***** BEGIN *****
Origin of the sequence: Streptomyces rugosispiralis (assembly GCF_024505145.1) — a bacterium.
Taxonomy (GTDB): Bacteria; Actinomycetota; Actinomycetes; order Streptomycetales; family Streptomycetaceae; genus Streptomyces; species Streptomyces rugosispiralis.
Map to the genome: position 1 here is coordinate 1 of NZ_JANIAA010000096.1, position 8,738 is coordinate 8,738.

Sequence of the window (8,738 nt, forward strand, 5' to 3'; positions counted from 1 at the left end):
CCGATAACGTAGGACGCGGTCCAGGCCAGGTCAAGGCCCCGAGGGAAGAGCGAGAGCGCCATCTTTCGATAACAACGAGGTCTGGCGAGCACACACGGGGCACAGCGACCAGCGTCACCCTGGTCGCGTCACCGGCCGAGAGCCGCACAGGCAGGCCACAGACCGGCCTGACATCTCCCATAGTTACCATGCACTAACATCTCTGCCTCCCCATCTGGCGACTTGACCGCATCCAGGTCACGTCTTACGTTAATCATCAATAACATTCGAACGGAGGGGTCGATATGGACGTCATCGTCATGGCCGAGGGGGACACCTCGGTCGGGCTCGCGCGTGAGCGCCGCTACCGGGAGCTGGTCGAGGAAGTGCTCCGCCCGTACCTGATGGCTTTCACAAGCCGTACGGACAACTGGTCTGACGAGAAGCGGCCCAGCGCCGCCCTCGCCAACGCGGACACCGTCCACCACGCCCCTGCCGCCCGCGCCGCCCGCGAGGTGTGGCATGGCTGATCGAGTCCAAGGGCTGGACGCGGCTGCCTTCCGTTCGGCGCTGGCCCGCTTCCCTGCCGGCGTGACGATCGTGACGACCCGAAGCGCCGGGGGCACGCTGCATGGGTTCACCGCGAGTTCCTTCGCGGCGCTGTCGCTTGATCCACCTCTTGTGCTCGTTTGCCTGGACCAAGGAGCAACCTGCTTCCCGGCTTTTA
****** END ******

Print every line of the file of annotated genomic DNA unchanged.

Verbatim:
Origin of the sequence: Streptomyces rugosispiralis (assembly GCF_024505145.1) — a bacterium.
Taxonomy (GTDB): Bacteria; Actinomycetota; Actinomycetes; order Streptomycetales; family Streptomycetaceae; genus Streptomyces; species Streptomyces rugosispiralis.
Map to the genome: position 1 here is coordinate 1 of NZ_JANIAA010000096.1, position 8,738 is coordinate 8,738.

Sequence of the window (8,738 nt, forward strand, 5' to 3'; positions counted from 1 at the left end):
CCGATAACGTAGGACGCGGTCCAGGCCAGGTCAAGGCCCCGAGGGAAGAGCGAGAGCGCCATCTTTCGATAACAACGAGGTCTGGCGAGCACACACGGGGCACAGCGACCAGCGTCACCCTGGTCGCGTCACCGGCCGAGAGCCGCACAGGCAGGCCACAGACCGGCCTGACATCTCCCATAGTTACCATGCACTAACATCTCTGCCTCCCCATCTGGCGACTTGACCGCATCCAGGTCACGTCTTACGTTAATCATCAATAACATTCGAACGGAGGGGTCGATATGGACGTCATCGTCATGGCCGAGGGGGACACCTCGGTCGGGCTCGCGCGTGAGCGCCGCTACCGGGAGCTGGTCGAGGAAGTGCTCCGCCCGTACCTGATGGCTTTCACAAGCCGTACGGACAACTGGTCTGACGAGAAGCGGCCCAGCGCCGCCCTCGCCAACGCGGACACCGTCCACCACGCCCCTGCCGCCCGCGCCGCCCGCGAGGTGTGGCATGGCTGATCGAGTCCAAGGGCTGGACGCGGCTGCCTTCCGTTCGGCGCTGGCCCGCTTCCCTGCCGGCGTGACGATCGTGACGACCCGAAGCGCCGGGGGCACGCTGCATGGGTTCACCGCGAGTTCCTTCGCGGCGCTGTCGCTTGATCCACCTCTTGTGCTCGTTTGCCTGGACCAAGGAGCAACCTGCTTCCCGGCTTTTA